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Route 18 was the first London route to undergo a straight conversion from double deckers to articulated single deckers – a surprising choice, given that the route already had low floor vehicles in place. But now, in line with the new Mayor of London's policy, double deck buses have returned, with a 50% increase in peak vehicle requirement and a frequency increase round the week to compensate for lower capacity of each bus. This time VN class Wright Gemini 2 bodied Volvo B9TLs are in use, and the class is represented by VN37891 (BF60 UUB) at Euston station on 15 November 2010, the first weekday of the new double deck timetable.
|Photo © RNAM200 (Robert Mighton).|
Just round the corner in Euston Road on the same day, VN37912 (BF60 VHP) starts to make headway on the haul to Sudbury, which will take it through some of the grimmer parts of West London. There were some concerns about peak crowding leading to proposals for a couple of extra "crowd-buster" trips, but these have not come about yet, perhaps indicating that teething problems have been resolved. There certainly does not seem to be a shortage of capacity on this part of the route!
|Photo © Brian Creasey.|
Prior to its artic conversion, the 18 had been operated from Westbourne Park garage using TN class Tridents. However, there was not enough space for the larger buses (especially as route 10 was already temporarily outstationed) so a new base was obtained near Willesden Junction station; this was almost coded J, but in the end the more logical code WJ was adopted! This particular conversion went with more than the usual number of teething troubles, no doubt partly because of the new garage. There were also problems with overcrowding, because a substantial cut in frequency was implemented at the same time – this caused some controversy as, unlike the previous 436 and 453 artic introductions, most passengers on the 18 have no alternative routes to choose from. A frequency increase was subsequently implemented to deal with the issues.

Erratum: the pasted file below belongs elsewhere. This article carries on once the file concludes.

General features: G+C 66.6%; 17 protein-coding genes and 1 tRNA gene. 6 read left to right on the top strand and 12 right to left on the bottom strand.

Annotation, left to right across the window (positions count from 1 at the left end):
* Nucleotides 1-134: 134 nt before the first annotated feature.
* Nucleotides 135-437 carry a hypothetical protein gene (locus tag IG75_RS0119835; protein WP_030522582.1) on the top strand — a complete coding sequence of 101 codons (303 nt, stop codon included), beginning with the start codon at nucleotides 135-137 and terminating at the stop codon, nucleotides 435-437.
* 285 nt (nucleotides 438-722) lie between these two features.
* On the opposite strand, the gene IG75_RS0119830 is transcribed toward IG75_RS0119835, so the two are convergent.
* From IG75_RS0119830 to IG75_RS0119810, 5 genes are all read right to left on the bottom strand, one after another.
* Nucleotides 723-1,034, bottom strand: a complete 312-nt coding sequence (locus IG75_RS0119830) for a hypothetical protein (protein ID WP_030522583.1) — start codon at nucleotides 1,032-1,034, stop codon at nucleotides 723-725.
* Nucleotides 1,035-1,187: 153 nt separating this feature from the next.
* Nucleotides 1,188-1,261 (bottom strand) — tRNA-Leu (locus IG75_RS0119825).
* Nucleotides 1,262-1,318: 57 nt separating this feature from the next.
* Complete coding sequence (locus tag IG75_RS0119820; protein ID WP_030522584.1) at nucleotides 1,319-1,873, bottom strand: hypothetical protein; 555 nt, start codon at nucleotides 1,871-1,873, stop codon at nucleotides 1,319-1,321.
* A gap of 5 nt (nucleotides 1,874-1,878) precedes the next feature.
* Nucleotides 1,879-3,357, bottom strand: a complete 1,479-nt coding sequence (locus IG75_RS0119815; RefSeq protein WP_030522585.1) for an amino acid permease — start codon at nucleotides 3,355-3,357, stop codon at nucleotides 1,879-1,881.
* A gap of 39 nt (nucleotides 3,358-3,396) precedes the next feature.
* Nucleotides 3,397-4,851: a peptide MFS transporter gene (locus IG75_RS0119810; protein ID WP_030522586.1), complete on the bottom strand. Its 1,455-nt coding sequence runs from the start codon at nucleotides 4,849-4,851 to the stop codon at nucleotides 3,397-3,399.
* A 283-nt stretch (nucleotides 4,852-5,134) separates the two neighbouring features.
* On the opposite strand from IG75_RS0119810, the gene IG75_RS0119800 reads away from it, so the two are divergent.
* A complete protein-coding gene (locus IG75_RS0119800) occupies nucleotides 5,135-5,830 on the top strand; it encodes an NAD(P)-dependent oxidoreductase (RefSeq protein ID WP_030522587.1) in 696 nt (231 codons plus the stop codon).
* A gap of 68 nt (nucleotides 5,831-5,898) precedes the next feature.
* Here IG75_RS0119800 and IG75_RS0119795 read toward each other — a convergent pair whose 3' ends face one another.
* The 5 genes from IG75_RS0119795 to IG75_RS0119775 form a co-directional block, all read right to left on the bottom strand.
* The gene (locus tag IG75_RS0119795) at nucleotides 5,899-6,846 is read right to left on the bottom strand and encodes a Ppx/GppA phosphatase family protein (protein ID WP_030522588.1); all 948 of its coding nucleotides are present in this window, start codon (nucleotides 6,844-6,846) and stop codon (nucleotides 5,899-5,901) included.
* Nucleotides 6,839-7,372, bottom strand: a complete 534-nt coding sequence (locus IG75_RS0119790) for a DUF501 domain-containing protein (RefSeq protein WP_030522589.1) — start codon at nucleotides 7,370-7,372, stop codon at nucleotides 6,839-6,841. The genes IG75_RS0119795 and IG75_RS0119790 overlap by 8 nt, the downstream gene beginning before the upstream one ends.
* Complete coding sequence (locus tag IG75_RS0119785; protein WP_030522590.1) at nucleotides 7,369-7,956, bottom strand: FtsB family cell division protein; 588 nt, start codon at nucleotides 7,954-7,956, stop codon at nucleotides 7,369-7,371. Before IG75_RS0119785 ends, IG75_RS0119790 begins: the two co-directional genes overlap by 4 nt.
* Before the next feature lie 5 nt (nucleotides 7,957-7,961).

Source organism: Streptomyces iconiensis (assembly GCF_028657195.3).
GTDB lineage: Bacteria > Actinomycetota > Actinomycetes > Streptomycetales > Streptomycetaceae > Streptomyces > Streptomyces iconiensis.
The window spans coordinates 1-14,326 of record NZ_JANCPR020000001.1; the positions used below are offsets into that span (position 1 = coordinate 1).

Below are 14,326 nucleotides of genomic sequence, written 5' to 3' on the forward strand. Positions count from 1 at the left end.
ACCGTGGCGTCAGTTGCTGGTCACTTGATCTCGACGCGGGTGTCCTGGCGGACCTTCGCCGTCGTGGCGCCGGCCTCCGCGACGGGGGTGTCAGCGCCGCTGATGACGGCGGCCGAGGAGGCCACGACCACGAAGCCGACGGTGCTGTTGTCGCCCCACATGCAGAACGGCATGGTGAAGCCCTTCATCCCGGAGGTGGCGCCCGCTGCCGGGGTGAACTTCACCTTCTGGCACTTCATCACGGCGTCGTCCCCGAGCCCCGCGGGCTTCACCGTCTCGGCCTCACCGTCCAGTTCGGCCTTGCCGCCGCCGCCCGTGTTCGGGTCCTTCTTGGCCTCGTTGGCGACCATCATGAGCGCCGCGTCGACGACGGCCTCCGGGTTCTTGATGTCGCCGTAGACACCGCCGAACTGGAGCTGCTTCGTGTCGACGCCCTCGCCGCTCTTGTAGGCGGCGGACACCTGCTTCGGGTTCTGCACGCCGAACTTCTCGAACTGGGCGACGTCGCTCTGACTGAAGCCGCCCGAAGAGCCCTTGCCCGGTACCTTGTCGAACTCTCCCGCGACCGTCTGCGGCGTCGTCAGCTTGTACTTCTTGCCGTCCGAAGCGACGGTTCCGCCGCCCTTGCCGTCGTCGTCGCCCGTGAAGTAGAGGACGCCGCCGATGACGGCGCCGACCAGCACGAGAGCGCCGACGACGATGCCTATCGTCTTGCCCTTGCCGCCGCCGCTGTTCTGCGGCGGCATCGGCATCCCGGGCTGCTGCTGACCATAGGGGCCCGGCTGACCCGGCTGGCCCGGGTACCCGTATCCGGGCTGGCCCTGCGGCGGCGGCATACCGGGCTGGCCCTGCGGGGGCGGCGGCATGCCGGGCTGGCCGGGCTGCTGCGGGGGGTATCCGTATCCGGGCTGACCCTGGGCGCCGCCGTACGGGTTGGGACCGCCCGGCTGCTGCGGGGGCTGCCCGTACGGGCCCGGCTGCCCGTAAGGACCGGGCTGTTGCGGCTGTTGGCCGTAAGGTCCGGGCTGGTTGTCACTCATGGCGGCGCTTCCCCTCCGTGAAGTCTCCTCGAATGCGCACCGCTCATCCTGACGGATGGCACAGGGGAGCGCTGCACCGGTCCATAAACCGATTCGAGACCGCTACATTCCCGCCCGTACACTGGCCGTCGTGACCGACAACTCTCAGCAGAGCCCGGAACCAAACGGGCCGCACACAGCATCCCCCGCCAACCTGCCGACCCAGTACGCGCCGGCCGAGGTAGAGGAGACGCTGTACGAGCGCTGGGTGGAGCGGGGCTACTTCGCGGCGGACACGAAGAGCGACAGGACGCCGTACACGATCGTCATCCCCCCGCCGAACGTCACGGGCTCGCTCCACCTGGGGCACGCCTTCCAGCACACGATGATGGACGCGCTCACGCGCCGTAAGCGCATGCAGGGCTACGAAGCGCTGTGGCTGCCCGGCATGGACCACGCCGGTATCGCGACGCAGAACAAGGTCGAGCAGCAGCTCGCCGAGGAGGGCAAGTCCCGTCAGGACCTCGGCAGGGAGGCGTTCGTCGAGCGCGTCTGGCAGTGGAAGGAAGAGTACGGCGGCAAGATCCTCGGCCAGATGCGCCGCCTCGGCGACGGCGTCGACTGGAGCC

Having obtained the extra garage space, the 18 has remained at the new garage following conversion to double deck – there was no reason to move it back, and indeed Westbourne Park garage is having to be reduced in size as part of its land is taken over for the Crossrail project.
Despite cutbacks, the 18 is still quite a long bus route by today's standards, running from the central terminus at Euston out to Sudbury. However, the service structure has been very much simplified. My first record, as ever, is from 1934, when there were four routes, 18, 18A, 18B and 18C. The 18, 18A, plus 18B on weekdays, started from London Bridge station, running via Southwark Bridge, St. Paul’s and Grays Inn Road to King’s Cross. From there the 18 and 18B ran daily, the 18A on Mondays to Saturdays and the 18C on Sundays, via Paddington and the Harrow Road to Harlesden, where the 18A diverted off to Park Royal. The other three routes continued to Stonebridge Park, where the 18B peeled off via the North Circular Road to ‘Brent’ (Cross, as we would call it today). The 18C daily service started from Wembley (Empire Pool), near Wembley Park station, so that just the 18 and 18C served Wembley and Sudbury. There, the 18C headed south to Greenford and Hanwell, while the 18 headed north to Harrow and Harrow Weald.